Like many children, I was one of those irritating little beings who asked a lot of questions. Unlike many people who grow older and stop asking questions, I have never really stopped asking questions of myself or of other people. To many people, this quality may be particularly irritating, because excessive questioning can be taken as a sign that someone is a pest, or deliberately challenging, and so sometimes I find it is best not to audibly express my frequent questions, but at the same time I still have these questions in my mind, and they often lead me to read or write or seek to communicate in some fashion so that I have answers. As is the case with many qualities, it is hard to call something good or bad without qualifying statements, because my relentlessly inquisitive ways are both good and bad, depending on the circumstance and the context, as the same desire to answer questions and find resolution to the many and serious tensions of my existence that leads to insight and empathy for others also leads to a lot of trouble and personal difficulty as well, and to people who only answer questions by refusing to say much of anything at all.
Be that as it may, I am what I am. Since I have a persistently curious nature and a tendency to want to know how, why, and to what extent in many areas where other people lack much curiosity at all, I seek to turn that curiosity to good ends. While this is easier said than done, there are at least a few ways where intense curiosity can lead to very good results for oneself and others. For one, answering questions often can help to solidify one’s own knowledge. As might be expected, I get asked a lot of questions. Sometimes, I do not immediately know the answers to those questions, and searching for the answer to those questions often leads me into interesting and worthwhile investigations about matters I would otherwise be ignorant of . Although sometimes such matters can seem rather insignificant, I find it of particular worth to be able to understand better connections between various fields, and so I appreciate what may seem to others to be highly esoteric matters.
Besides the fact that the asking of questions benefits the person who answers the question, by allowing them an opportunity to research what others clearly want to know, because they are verbalizing their question already, asking questions benefits the person asking them as well, even apart from the answer that they receive. In asking questions, one has progressed beyond a mere acceptance of what is and has moved to the point where one is thinking about what could be, or what might lie beneath the surface. We cannot become people of wisdom and insight if we do not have questions about the world around us. Without questions, all we have are the often flimsy just-so stories of those around us, stories and explanations that often lack anything beyond mere plausibility or convenience. Yet many people are content to speak that which they do not really know, while others are content to accept such flimsy answers or not even to seek any answers at all. And we are all the poorer when we cannot even wonder or ponder at what is around us, given that there is so much to question about what we see and experience, and so much that is worthy of investigation.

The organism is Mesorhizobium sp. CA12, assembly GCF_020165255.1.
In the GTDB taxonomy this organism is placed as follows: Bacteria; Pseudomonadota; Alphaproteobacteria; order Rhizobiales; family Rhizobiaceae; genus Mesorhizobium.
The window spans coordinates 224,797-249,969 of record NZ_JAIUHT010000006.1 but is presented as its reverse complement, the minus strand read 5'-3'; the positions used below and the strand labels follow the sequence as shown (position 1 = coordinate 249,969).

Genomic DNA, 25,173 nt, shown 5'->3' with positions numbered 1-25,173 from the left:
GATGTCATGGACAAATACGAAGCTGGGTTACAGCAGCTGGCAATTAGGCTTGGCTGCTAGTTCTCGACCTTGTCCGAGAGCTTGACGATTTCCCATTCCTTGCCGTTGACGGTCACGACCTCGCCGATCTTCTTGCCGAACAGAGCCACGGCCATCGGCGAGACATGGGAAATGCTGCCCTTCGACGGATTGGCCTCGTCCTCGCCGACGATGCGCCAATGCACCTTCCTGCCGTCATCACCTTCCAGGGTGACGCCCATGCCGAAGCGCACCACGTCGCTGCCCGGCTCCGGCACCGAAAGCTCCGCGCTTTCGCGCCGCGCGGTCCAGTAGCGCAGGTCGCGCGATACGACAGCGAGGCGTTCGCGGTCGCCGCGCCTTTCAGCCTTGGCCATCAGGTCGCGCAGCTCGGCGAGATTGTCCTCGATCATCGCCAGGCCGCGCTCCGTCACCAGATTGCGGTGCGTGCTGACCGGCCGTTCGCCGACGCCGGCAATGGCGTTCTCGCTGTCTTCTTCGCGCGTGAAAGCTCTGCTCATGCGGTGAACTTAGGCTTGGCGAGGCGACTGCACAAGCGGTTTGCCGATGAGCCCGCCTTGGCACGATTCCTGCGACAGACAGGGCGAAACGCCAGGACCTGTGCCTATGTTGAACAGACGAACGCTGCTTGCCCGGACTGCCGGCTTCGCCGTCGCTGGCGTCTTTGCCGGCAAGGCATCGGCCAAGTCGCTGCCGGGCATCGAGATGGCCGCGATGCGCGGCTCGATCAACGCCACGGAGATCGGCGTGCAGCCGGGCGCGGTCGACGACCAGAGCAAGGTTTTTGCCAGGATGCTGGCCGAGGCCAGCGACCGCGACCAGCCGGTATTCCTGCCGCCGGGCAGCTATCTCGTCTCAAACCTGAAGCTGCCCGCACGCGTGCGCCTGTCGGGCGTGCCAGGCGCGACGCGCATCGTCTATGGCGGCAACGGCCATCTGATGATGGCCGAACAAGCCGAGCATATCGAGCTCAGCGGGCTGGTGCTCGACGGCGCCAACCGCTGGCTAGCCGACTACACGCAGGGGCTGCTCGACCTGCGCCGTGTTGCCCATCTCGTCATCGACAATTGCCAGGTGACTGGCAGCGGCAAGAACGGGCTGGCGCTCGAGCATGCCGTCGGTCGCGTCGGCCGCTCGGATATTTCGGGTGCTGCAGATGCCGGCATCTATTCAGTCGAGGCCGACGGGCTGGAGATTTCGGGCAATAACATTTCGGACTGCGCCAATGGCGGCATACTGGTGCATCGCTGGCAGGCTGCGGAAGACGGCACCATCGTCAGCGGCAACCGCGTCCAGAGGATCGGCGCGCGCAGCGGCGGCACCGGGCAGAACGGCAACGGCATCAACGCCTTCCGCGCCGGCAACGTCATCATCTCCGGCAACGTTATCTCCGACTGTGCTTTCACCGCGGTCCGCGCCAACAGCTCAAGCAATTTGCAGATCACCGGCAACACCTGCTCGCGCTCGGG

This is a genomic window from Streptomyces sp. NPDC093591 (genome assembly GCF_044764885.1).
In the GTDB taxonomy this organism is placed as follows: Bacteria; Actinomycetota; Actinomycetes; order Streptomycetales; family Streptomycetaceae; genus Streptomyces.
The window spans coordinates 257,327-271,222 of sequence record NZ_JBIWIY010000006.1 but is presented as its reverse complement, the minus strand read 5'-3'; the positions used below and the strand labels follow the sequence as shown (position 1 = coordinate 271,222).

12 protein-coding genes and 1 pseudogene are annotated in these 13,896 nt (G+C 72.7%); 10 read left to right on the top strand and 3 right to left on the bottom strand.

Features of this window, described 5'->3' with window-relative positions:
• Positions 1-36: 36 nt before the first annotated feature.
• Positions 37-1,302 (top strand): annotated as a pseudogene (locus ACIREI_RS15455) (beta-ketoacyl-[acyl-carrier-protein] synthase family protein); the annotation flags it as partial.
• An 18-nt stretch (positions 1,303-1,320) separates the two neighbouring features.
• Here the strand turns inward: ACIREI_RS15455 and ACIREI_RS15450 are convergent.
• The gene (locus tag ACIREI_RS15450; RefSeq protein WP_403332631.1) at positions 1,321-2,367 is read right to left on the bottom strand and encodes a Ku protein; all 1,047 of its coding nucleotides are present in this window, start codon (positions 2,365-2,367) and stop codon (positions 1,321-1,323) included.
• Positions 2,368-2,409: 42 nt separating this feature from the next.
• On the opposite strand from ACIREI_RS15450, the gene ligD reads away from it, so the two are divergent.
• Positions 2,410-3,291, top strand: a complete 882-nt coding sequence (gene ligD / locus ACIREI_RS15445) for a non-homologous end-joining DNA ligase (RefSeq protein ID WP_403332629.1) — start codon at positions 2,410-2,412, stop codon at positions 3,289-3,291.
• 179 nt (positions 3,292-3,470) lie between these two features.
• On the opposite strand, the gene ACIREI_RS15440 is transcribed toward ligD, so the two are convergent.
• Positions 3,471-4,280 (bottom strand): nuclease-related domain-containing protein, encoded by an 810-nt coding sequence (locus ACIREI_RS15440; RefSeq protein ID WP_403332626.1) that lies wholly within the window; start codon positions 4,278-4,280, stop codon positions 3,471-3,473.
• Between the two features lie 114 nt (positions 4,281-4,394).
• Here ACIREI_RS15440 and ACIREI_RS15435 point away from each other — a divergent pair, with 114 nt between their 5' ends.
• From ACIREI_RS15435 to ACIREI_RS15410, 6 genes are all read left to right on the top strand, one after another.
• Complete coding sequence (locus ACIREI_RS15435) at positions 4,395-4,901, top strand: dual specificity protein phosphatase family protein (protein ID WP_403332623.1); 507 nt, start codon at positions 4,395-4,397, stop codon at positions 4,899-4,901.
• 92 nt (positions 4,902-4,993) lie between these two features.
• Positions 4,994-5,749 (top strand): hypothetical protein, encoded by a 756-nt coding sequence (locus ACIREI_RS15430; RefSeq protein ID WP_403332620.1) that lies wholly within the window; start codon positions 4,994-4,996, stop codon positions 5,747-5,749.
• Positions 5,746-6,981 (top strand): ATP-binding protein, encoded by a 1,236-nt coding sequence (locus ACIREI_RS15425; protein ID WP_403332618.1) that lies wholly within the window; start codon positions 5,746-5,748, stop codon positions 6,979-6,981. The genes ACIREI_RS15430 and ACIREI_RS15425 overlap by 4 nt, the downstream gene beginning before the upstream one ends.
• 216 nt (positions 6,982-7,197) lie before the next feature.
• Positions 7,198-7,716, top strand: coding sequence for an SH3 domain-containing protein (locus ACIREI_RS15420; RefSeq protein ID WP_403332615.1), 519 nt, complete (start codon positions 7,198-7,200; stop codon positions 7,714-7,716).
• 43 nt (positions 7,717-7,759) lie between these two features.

For one reason or another, my life is often filled with little mysteries. Some of those mysteries are matters where I am faced with situations and ask questions like: “Why did so-and-so do this? What did they mean by this?” At other times, I find myself the holder of mysterious items, like a small selection of my grandfather’s old tieclips, and I am faced with the question of what my grandfather found appealing or interesting about them that he would wear them, and what they mean to me . At other times I find myself being given items and trying to figure out who they belong to by the clues left in them. More than most people, I suppose, I enjoy not only reading a good mystery, but even living a good mystery and trying my hand at solving the mysteries I encounter in life. There is enough mystery in our lives to satisfy us, if we were even remotely curious about the world around us, that we would not need to resort to fiction to satisfy our search for compelling stories. The truth of our lives, and the lives of our friends and family members and rivals and enemies, is compelling enough that to answer the questions that spring up from them is enough to fill a whole lifetime of worthwhile investigations, and to make us better and more compassionate people simply because we have asked, and at least tried to answer as best as we were able.
 See, for example:
 See, for example: